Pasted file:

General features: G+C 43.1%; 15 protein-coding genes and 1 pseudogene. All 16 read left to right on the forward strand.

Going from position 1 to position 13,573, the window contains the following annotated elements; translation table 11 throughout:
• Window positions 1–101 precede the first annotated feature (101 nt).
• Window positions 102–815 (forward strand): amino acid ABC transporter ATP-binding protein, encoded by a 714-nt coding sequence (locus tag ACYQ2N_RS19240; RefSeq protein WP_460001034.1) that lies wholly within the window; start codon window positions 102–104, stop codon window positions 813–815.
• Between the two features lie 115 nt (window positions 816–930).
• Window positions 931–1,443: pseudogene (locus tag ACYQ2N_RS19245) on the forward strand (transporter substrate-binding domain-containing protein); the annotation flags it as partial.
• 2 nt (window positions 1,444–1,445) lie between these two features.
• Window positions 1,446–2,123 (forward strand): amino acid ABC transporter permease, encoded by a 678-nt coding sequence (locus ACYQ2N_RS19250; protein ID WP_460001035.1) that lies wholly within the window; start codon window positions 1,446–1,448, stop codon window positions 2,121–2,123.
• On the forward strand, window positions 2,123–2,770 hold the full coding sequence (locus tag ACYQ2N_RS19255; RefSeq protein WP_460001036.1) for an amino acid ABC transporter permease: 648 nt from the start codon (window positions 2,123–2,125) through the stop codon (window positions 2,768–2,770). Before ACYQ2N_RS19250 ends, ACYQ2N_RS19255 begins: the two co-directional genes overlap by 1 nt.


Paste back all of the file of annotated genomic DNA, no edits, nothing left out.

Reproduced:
General features: G+C 43.1%; 15 protein-coding genes and 1 pseudogene. All 16 read left to right on the forward strand.

Going from position 1 to position 13,573, the window contains the following annotated elements; translation table 11 throughout:
• Window positions 1–101 precede the first annotated feature (101 nt).
• Window positions 102–815 (forward strand): amino acid ABC transporter ATP-binding protein, encoded by a 714-nt coding sequence (locus tag ACYQ2N_RS19240; RefSeq protein WP_460001034.1) that lies wholly within the window; start codon window positions 102–104, stop codon window positions 813–815.
• Between the two features lie 115 nt (window positions 816–930).
• Window positions 931–1,443: pseudogene (locus tag ACYQ2N_RS19245) on the forward strand (transporter substrate-binding domain-containing protein); the annotation flags it as partial.
• 2 nt (window positions 1,444–1,445) lie between these two features.
• Window positions 1,446–2,123 (forward strand): amino acid ABC transporter permease, encoded by a 678-nt coding sequence (locus ACYQ2N_RS19250; protein ID WP_460001035.1) that lies wholly within the window; start codon window positions 1,446–1,448, stop codon window positions 2,121–2,123.
• On the forward strand, window positions 2,123–2,770 hold the full coding sequence (locus tag ACYQ2N_RS19255; RefSeq protein WP_460001036.1) for an amino acid ABC transporter permease: 648 nt from the start codon (window positions 2,123–2,125) through the stop codon (window positions 2,768–2,770). Before ACYQ2N_RS19250 ends, ACYQ2N_RS19255 begins: the two co-directional genes overlap by 1 nt.